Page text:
Let’s get the easy part out of the way first, shall we? Yeah, the excessive celebration penalties – all three of them – were jokes.
Here’s the NCAA rule, per Wikipedia:
College football, governed by the NCAA also penalizes excessive celebrations with a 15 yard penalty. NCAA Football Rule 9-2, Article 1(a)(1)(d) prohibits “Any delayed, excessive, prolonged or choreographed act by which a player (or players) attempts to focus attention upon himself (or themselves)”…
And that is in fact what the officiating crew cited, per the AJ-C, as to why the penalty was thrown on A.J. Green after his touchdown reception briefly gave Georgia back the lead.
The officiating crew said, in a statement provided by the SEC later Saturday night, that “following a brief team celebration, Green made a gesture to the crowd calling attention to himself,” thus drawing the flag.
I can see how the officiating crew might have gotten confused there. Because every damned person in Sanford Stadium was paying attention to A.J. at that moment.
There are two things worth saying about it. First, it was a remarkably stupid call, egregious enough that it’s worth calling into question whether in fact the SEC officiating office really does have something against Mark Richt because of the Celebration in 2007. But second, and contrary to the general sentiment I heard walking out of the stadium last night, in and of itself, it didn’t cost Georgia the game.
There’s plenty of blame to go around for that.
- Georgia may have found itself a consistent pass rush, ladies and gentlemen. Six sacks, led by Justin Houston’s two, more than doubled the team’s output for the entire season. The opening series of the third quarter was the most dominant effort we’ve seen from the defense all year.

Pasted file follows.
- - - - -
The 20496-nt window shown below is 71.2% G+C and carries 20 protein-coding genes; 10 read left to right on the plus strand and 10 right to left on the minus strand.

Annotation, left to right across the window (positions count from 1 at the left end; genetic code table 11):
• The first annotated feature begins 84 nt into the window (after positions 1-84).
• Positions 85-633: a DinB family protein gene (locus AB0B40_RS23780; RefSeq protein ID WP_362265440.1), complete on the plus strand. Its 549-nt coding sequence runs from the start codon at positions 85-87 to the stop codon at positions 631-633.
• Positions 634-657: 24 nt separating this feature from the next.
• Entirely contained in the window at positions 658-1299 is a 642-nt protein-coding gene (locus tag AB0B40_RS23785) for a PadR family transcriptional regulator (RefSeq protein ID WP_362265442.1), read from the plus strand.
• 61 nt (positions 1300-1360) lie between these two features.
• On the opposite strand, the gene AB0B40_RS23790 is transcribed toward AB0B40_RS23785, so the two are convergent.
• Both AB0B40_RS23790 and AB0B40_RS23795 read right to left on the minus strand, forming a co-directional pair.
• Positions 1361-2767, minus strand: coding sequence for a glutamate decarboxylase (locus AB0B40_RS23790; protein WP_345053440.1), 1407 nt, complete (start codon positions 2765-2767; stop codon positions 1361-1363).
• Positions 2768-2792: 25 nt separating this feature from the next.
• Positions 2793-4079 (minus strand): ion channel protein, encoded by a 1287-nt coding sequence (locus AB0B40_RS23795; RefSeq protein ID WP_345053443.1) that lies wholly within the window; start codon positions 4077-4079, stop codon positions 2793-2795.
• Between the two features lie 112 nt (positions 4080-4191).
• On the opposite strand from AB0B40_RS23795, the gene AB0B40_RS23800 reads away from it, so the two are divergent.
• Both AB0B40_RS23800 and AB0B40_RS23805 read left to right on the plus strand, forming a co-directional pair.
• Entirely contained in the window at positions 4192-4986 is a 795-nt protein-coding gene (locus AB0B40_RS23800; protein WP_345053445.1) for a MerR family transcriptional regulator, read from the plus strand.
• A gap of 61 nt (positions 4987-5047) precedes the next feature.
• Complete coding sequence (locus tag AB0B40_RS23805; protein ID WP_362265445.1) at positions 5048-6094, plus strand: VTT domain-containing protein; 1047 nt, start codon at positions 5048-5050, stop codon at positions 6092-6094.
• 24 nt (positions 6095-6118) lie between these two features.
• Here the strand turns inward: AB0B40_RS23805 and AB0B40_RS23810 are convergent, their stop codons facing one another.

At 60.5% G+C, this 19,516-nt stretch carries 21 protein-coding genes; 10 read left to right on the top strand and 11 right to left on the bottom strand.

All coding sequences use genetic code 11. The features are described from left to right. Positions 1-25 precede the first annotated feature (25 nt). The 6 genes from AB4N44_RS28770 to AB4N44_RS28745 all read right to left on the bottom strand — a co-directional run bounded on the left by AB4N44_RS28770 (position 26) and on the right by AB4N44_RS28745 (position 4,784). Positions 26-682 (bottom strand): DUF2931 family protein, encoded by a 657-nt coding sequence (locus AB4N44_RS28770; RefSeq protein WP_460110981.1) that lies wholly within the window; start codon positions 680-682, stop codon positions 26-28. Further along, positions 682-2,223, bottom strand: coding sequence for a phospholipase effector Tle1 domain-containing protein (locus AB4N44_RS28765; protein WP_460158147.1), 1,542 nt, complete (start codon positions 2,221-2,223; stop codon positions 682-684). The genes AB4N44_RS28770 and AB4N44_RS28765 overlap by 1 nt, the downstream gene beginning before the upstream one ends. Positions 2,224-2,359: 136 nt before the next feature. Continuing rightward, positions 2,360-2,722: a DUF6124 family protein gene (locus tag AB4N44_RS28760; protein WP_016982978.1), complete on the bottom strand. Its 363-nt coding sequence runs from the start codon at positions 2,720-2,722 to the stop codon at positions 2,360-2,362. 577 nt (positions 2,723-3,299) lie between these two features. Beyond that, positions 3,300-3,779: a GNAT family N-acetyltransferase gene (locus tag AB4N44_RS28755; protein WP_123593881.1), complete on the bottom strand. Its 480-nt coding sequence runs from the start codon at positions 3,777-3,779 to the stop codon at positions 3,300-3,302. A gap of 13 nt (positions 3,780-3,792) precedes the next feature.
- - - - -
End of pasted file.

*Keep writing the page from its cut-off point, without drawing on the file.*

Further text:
- Washaun Ealey. Yes, he provided a needed spark when he was inserted in the second half. He’s a north-south runner who appears to realize that one key to being a good running back is to avoid tacklers. Based on that, it’s clear he deserves more playing time, but his game seems awfully raw. I like Cox’ quote about him, though: “And I was just like ‘Man, let him run, he knows how to run.'”
- A.J. Green. I’m out of superlatives. What sucked the most about the penalty was that the catch was so good and so clutch, he deserved to do anything he wanted to in the aftermath.
- Drew Butler averaged over 49 yards a punt yesterday. The remarkable part of that performance was that his long was 53 yards. That’s consistency.
- Pass protection was pretty good. Cox looked comfortable most of the game and had time to throw.